Category Archives: Book Reviews

The Deepest Well: Healing the Long-Term Effects of Childhood Adversities by Nadine Burke Harris

Nadine Burke Harris explains that she wrote The Deepest Well: Healing the Long-Term Effects of Childhood Adversities to help parent and caregivers provide their children with the best opportunity in life, even when they face difficulties. This book is a critical,



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Brain Words: How the Science of Reading Informs Teaching by J. Richard Gentry and Gene P. Oullette

Far too many children are not learning to read well. New research about reading has not sufficiently informed teaching practices. In Brain Words: How the Science of Reading Informs Teaching, J. Richard Gentry and Gene P. Ouellette, expert reading researchers



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A New Book on Dual Coding (That Redefines the Word “Book”)

Oliver Caviglioli’s genre-bending book both explains Dual Coding, and exemplifies Dual Coding in its structure and organization. You’ll think differently about teaching, and even about reading books. Continue reading



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Clarity for Learning: Five Essential Practices That Empower Students and Teachers by John Almarode and Kara Vandas

One of the most effective ways to enhance students’ learning is by clarifying what the students should know and modeling how they can come to know those things. John Almarode, a former K-12 teacher and current associate professor at James



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Preparing Teachers for Deeper Learning by Linda Darling-Hammond and Jennie Oakes

Preparing Teachers for Deeper Learning by renowned education scholars, Linda Darling-Hammond and Jeannie Oakes, shows that it is possible to promote equitable education and deeper learning. While honoring the complexity of teaching, Darling-Hammond and Oakes suggest several ways to teach for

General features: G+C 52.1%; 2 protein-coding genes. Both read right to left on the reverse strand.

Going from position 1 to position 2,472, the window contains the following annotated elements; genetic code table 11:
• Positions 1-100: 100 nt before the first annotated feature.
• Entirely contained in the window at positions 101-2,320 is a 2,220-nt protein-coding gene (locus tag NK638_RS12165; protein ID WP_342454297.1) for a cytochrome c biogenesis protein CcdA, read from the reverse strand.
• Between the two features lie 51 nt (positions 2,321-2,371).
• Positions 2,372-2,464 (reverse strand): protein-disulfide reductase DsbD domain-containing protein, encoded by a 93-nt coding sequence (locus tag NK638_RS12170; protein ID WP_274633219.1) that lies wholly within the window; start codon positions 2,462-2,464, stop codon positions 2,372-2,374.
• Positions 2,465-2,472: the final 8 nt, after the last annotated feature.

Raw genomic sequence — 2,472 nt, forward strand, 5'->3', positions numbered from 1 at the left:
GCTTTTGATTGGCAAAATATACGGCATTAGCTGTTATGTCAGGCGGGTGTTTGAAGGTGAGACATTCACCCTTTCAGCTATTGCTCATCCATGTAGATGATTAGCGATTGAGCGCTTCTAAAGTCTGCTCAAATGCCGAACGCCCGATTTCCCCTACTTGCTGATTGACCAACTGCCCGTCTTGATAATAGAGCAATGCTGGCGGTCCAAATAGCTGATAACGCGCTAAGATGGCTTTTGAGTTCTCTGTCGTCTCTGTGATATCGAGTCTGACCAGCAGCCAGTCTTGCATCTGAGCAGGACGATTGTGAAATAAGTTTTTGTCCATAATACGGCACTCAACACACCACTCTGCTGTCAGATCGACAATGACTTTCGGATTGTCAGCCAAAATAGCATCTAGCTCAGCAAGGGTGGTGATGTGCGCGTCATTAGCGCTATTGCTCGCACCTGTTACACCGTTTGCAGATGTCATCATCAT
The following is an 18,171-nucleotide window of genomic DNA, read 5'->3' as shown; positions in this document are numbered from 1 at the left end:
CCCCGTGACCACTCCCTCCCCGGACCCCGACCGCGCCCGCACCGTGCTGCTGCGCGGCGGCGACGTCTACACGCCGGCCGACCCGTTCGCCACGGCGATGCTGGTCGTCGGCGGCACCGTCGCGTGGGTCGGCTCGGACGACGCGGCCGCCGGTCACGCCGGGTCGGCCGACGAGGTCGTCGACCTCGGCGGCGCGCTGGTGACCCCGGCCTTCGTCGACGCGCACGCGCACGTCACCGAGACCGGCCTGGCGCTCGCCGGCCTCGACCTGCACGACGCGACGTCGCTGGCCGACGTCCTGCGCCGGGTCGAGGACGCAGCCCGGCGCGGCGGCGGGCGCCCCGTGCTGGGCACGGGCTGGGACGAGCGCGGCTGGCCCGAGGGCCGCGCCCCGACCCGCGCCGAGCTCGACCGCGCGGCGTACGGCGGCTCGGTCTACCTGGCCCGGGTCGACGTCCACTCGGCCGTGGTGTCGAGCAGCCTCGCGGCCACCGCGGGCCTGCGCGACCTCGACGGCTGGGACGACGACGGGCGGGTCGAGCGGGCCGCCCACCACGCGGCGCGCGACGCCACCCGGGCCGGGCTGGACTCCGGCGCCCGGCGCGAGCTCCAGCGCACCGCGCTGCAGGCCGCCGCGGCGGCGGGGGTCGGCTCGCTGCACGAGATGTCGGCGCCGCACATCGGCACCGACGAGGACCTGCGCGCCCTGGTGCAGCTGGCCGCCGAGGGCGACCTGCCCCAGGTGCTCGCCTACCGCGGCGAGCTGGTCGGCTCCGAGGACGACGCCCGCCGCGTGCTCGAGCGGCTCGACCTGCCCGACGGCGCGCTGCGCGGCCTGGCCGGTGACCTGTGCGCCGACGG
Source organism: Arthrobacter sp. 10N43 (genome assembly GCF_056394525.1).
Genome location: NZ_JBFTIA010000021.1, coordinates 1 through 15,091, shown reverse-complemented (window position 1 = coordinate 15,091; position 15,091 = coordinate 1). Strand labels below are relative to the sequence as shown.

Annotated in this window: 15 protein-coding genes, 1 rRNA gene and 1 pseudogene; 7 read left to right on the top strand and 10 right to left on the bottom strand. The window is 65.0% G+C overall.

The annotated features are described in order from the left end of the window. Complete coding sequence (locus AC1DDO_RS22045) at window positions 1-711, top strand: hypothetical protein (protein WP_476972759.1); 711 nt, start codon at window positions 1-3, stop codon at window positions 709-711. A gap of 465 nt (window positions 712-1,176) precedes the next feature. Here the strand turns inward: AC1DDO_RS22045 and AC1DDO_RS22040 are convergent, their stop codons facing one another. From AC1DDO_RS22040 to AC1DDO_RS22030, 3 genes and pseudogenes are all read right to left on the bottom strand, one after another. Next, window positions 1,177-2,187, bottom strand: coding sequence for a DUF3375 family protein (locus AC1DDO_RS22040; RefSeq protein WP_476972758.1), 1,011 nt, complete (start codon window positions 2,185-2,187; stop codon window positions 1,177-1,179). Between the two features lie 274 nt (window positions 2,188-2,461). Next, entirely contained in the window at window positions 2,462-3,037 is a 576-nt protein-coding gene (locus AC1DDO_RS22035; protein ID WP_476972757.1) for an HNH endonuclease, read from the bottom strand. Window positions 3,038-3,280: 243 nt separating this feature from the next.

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Learning Grows: The Science of Motivation for the Classroom Teacher

Andrew C. Watson, the editor of Learning and the Brain Blog, long-time teacher at some of the country’s most prestigious schools, and consultant to educators around the world, recently released his second book in the Learning Brain series. While the



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“How You Got to Be So Smart”: The Evolution of our Brains

Evolution of the Learning Brain: or How You Got to Be So Smart, by Paul Howard-Jones, offers an evolutionary history of learning itself. Both richly scientific and fun to read, it gives teachers a helpful, fresh perspective on our work in classrooms and schools. Continue reading



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The Best Teaching Book to Read This Summer: Powerful Teaching

Powerful Teaching, by Agarwal and Bain, combines research and practical classroom strategies. The result: an ideal book for teachers who want to improve our practice. Continue reading



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Learning How to Learn: How to Succeed in School Without Spending All Your Time Studying – A Guide for Kids and Teens by Barbara Oakley, Terrence Sejnowski, and Alistair McConville

Barbara Oakley, Terrence Sejnowski, and Alistair McConville have authored a students’ guide to learning. The book, Learning How to Learn: How to Succeed in School Without Spending All Your Time Studying – A Guide for Kids and Teens, is written in a



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PEERS® for Young Adults: Social Skills Training for Adults With Autism Spectrum Disorder and Other Social Challenges by Elizabeth Laugeson

Young people with Autism Spectrum Disorder (ASD) typically want social relationships but have trouble building them. Extensive social skills training research has been conducted with young children with ASD, but research about social skills training for young adults with ASD is scant.



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